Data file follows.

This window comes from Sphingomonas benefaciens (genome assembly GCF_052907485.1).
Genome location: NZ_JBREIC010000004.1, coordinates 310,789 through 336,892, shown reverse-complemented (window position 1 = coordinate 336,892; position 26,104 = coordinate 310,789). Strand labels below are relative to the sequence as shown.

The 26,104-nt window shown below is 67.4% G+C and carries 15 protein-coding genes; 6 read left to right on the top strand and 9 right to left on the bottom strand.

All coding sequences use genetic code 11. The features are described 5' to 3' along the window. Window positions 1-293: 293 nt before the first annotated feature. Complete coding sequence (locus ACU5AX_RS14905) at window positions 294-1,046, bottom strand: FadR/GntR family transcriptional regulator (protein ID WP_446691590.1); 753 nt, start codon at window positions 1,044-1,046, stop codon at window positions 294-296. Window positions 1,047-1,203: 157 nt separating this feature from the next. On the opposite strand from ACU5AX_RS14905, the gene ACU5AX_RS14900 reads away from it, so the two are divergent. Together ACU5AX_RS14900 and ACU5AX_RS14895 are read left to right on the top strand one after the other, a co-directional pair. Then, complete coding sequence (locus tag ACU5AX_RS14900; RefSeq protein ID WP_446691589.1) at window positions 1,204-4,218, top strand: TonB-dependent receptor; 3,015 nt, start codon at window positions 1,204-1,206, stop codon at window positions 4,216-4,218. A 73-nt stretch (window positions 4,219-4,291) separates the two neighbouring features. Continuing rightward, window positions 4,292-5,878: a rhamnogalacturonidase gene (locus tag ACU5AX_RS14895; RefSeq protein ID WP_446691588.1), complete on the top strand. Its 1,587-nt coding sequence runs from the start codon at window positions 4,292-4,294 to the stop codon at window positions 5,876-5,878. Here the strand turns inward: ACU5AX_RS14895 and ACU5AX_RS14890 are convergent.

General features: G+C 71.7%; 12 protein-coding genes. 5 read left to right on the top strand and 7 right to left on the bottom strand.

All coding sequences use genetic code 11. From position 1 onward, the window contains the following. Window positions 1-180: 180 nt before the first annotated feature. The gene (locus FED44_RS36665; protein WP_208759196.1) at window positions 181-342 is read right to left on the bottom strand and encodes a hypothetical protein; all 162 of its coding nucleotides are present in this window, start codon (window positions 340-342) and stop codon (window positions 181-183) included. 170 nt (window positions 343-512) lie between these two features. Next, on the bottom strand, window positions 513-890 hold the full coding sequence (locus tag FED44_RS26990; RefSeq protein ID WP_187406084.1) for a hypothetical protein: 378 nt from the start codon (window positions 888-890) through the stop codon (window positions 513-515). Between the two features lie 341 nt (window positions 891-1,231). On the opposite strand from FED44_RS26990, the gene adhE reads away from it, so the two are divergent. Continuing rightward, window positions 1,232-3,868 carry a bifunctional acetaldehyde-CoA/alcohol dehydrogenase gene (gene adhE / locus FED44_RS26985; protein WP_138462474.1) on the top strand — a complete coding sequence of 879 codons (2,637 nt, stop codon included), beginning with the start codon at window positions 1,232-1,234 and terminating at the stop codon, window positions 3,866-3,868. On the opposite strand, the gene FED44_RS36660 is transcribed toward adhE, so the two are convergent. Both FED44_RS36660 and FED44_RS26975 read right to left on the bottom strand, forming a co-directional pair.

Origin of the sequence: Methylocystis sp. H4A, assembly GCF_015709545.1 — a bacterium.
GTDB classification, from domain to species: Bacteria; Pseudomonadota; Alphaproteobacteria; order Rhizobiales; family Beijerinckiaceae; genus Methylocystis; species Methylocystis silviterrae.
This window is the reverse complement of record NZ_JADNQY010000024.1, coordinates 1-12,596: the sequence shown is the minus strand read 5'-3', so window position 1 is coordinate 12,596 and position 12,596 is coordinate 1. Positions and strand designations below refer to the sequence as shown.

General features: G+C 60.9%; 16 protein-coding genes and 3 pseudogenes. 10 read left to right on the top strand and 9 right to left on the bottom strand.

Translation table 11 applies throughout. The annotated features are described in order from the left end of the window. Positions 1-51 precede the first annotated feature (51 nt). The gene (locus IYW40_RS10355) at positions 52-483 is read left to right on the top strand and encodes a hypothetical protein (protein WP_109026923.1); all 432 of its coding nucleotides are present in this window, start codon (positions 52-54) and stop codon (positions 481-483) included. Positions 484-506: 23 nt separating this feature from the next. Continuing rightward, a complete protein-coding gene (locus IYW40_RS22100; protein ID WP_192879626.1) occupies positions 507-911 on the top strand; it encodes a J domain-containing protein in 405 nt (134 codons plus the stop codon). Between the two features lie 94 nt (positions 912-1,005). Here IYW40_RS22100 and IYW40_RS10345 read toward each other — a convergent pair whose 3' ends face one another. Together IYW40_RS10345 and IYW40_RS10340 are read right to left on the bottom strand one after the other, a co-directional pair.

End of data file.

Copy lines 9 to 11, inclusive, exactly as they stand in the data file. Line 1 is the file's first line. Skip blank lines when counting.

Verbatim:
This window is the reverse complement of record NZ_JADNQY010000024.1, coordinates 1-12,596: the sequence shown is the minus strand read 5'-3', so window position 1 is coordinate 12,596 and position 12,596 is coordinate 1. Positions and strand designations below refer to the sequence as shown.

General features: G+C 60.9%; 16 protein-coding genes and 3 pseudogenes. 10 read left to right on the top strand and 9 right to left on the bottom strand.

Translation table 11 applies throughout. The annotated features are described in order from the left end of the window. Positions 1-51 precede the first annotated feature (51 nt). The gene (locus IYW40_RS10355) at positions 52-483 is read left to right on the top strand and encodes a hypothetical protein (protein WP_109026923.1); all 432 of its coding nucleotides are present in this window, start codon (positions 52-54) and stop codon (positions 481-483) included. Positions 484-506: 23 nt separating this feature from the next. Continuing rightward, a complete protein-coding gene (locus IYW40_RS22100; protein ID WP_192879626.1) occupies positions 507-911 on the top strand; it encodes a J domain-containing protein in 405 nt (134 codons plus the stop codon). Between the two features lie 94 nt (positions 912-1,005). Here IYW40_RS22100 and IYW40_RS10345 read toward each other — a convergent pair whose 3' ends face one another. Together IYW40_RS10345 and IYW40_RS10340 are read right to left on the bottom strand one after the other, a co-directional pair.